Time-course of the recovery of cellular immune function after high-dose chemotherapy and peripheral blood progenitor cell transplantation for high-grade non-Hodgkin's lymphoma.
Radford, John A
Morgenstern, Godfrey R
Stern, Peter L
AffiliationCRC Department of Immunology, Paterson Institute for Cancer Research, Manchester, UK.
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AbstractChemotherapy induces high remission rates in high-grade lymphoma. However relapse remains a major problem. One approach to this is myeloablative chemotherapy with transplantation of autologous bone marrow or peripheral blood progenitor cells (PBPC). Immunological mechanisms have been suggested to play a role in the prevention of relapse after transplantation. We investigated the recovery of cellular immune functions after high-dose chemotherapy and PBPC transplantation in 5 patients with high grade non-Hodgkin's lymphoma. All patients showed rapid reconstitution of natural killer (NK) and inducible lymphokine-activated killer (LAK)-activity 10-14 days after transplantation. Four of 5 patients showed higher levels of LAK-generation in the post-transplant period compared with levels prior to myeloablative treatment. Absolute lymphocyte counts in peripheral blood reached 1.0 x 10(9)/l between days 10 and 13 with a predominance of CD8+ cells and an inversion of the CD4/CD8 ratio. Four of 5 patients had a transient increase in CD56+ and CD16+ cell counts post-transplant. No change in the proportion of CD25+ cells was noted. These results show that PBPC transplantation leads to a rapid recovery of cellular immune functions after myeloablative chemotherapy and provides evidence for an increased presence of LAK precursor cells early in the post-transplant period which can be activated by IL-2 to exert high levels of cytotoxicity.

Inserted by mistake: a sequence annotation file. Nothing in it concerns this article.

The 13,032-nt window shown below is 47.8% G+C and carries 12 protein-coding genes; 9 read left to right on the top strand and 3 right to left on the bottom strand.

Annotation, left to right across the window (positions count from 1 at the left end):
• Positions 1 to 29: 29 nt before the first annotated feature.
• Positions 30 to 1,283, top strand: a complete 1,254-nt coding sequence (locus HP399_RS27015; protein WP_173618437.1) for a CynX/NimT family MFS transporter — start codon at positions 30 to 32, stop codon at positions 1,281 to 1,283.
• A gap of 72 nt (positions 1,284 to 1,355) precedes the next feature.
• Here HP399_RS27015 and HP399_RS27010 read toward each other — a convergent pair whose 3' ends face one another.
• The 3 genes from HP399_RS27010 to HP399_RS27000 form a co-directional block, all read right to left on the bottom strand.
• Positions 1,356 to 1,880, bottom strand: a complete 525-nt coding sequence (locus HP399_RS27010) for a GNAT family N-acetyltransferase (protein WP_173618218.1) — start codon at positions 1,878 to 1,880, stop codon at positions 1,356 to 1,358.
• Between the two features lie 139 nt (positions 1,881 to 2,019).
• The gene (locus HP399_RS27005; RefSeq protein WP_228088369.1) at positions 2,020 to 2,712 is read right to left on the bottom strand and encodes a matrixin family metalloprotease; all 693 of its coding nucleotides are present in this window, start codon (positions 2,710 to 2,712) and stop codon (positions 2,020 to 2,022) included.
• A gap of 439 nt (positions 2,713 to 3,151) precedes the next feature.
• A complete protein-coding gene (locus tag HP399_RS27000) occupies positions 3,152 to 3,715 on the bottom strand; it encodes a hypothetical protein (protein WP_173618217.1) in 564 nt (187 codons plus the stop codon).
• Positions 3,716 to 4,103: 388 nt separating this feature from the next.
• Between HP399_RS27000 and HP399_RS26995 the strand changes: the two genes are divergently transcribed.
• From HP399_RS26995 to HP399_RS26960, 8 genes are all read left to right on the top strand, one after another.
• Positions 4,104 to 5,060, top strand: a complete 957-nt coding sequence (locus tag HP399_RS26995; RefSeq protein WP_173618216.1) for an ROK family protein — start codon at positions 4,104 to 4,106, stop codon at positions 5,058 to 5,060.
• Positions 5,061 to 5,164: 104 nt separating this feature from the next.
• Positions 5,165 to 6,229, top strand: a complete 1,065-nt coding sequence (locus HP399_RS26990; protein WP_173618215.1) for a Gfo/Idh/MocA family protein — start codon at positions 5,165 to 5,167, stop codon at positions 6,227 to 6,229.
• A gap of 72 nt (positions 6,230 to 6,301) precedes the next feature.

CitationTime-course of the recovery of cellular immune function after high-dose chemotherapy and peripheral blood progenitor cell transplantation for high-grade non-Hodgkin's lymphoma. 1995, 15 (6):901-6 Bone Marrow Transplant
JournalBone Marrow Transplantation
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